still sought
but to brush
every moment
of gold dust

05.11.2003 Poetyca

Nel vento – In the wind

Nel vento

Raccolta d’immagini
sfoglia i ricordi
avvinghiati all’anima
cercano spazio per il volo
Sospiri tingono
queste pareti immote
e raccogliendo i sogni
ora posso correre
Scalza respiro
su nuovi orizzonti
senza più lacrime
Parole restano
su fogli immacolati
e come petali…
Respirano nel vento

06.02.2003 Poetyca

In the wind

Image Gallery
Browse memories
clinging to the soul
looking for space flight
Sighs dye
these walls motionless
and collecting dreams
I can now run
Barefoot breath
to new horizons
no more tears
Words are
on sheets immaculate
like petals and …
Breathe in the wind
06.02.2003 Poetyca

Gli occhi al cielo

Gli occhi al cielo

Povero cuore
che cerchi percorsi
vorresti voci vicine
ed il deserto attraversi
tra sospiri infiniti
che al vento
si affidano ad occhi socchiusi
Uomo che navighi la vita
e ti areni su remote scogliere
in cerca di un faro
che indichi il luogo
dove aprire il pugno
rimasto a lungo chiuso
a trattenere lacrime e sale
– Tu non temere –
ed ascolta la guida leggera
che divien brezza nelle notti di luna
e raccoglie i sospiri di vento
asciuga in carezza lacrime
sospinge in palpiti il cuore
se soltanto volgessi gli occhi al cielo

24.08.2003 Poetyca

Eyes to the sky

Poor heart
you’re looking for paths
would like to close items
and the desert crossing
between endless sighs
that the wind
rely on squinting
Man surfing life
and you stranded on remote reefs
in search of a lighthouse
indicating the place
where open fist
long been closed
to hold back tears and halls
– You do not worry –
and listen to the guide light
which becomes a breeze in the moon
and collects the sighs of wind
dries tears caress
drives in beating heart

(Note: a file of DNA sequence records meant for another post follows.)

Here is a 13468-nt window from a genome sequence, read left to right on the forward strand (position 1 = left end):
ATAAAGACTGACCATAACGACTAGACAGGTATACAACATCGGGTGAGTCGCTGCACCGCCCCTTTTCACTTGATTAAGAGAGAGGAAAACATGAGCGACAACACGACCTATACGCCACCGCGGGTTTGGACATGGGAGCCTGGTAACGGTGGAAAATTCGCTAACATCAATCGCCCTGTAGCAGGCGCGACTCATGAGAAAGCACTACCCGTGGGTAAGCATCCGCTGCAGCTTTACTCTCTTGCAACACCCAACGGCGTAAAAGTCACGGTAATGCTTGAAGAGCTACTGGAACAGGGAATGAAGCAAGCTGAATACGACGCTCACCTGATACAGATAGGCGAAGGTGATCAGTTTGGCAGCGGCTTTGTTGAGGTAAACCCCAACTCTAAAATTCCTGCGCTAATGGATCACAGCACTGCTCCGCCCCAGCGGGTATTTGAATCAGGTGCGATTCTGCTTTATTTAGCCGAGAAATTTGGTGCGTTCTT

if only he turned his eyes to heaven

24.08.2003 Poetyca

Preghiera – Prayer


« Il pregare è nella religione ciò che il pensiero è nella filosofia. Il senso religioso prega come l’organo del pensiero pensa »

La preghiera è una delle pratiche comuni a tutte le religioni. Essa consiste nel rivolgersi alla dimensione del sacro con la parola o con il pensiero; gli scopi della preghiera possono essere molteplici: invocare, chiedere un aiuto, lodare, ringraziare, santificare, o esprimere devozione o abbandono. La preghiera è solitamente considerata come il momento in cui l’uomo ‘parla’ al sacro, mentre la fase inversa è la meditazione, durante la quale è il sacro che ‘parla’ all’uomo.
La preghiera può essere personale, oppure liturgica; solitamente questa seconda forma si ritrova come preghiera scritta (o comunque tramandata in qualche modo). Una delle forme di preghiera più diffuse è il canto devozionale.
Secondo la dottrina cattolica, quando l’uomo prega si eleva a Dio in modo cosciente. Il “tappeto di preghiera” è un piccolo tappeto che i musulmani usano per inginocchiarsi durante le preghiere giornaliere.
Forme di preghiera pubblica
Nell’ebraismo sono previsti per gli uomini tre preghiere nei giorni feriali, in ricordo dei sacrifici di animali e vegetali che venivano praticati nel Santuario: l’Arvith, Shachrith e Minchah. Le preghiere sono quattro il sabato e altri giorni particolari (5 volte per Yom Kippur). L’ordine delle preghiere si trova nel Siddur, il tradizionale libro delle preghiere ebraico. Sebbene la preghiera individuale sia valida, pregare con un minyan (numero minimo di dieci maschi adulti) è considerato ideale. Molte sinagoghe hanno un hazzan, cioè un cantore che guida la preghiera della comunità.
Nel Cristianesimo la forma classica e più antica di preghiera pubblica sono le ore canoniche, cioè momenti fissi durante la giornata in cui vengono recitati (o cantati) dei salmi più altre preghiere, dalla bibbia o composte dalle Chiese, oltre a inni e intercessioni. Di origine antichissima (la struttura è stata ereditata dalla preghiera ebraica sinagogale e del Tempio di Gerusalemme), le ore canoniche ebbero particolare rilievo nelle comunità monastiche come ufficio corale.
Nell’Islam la preghiera canonica è chiamata ṣalāt, prescritta 5 volte al giorno, in forma singola o collettiva, anche se sono previste e consigliate altre preghiere volontarie.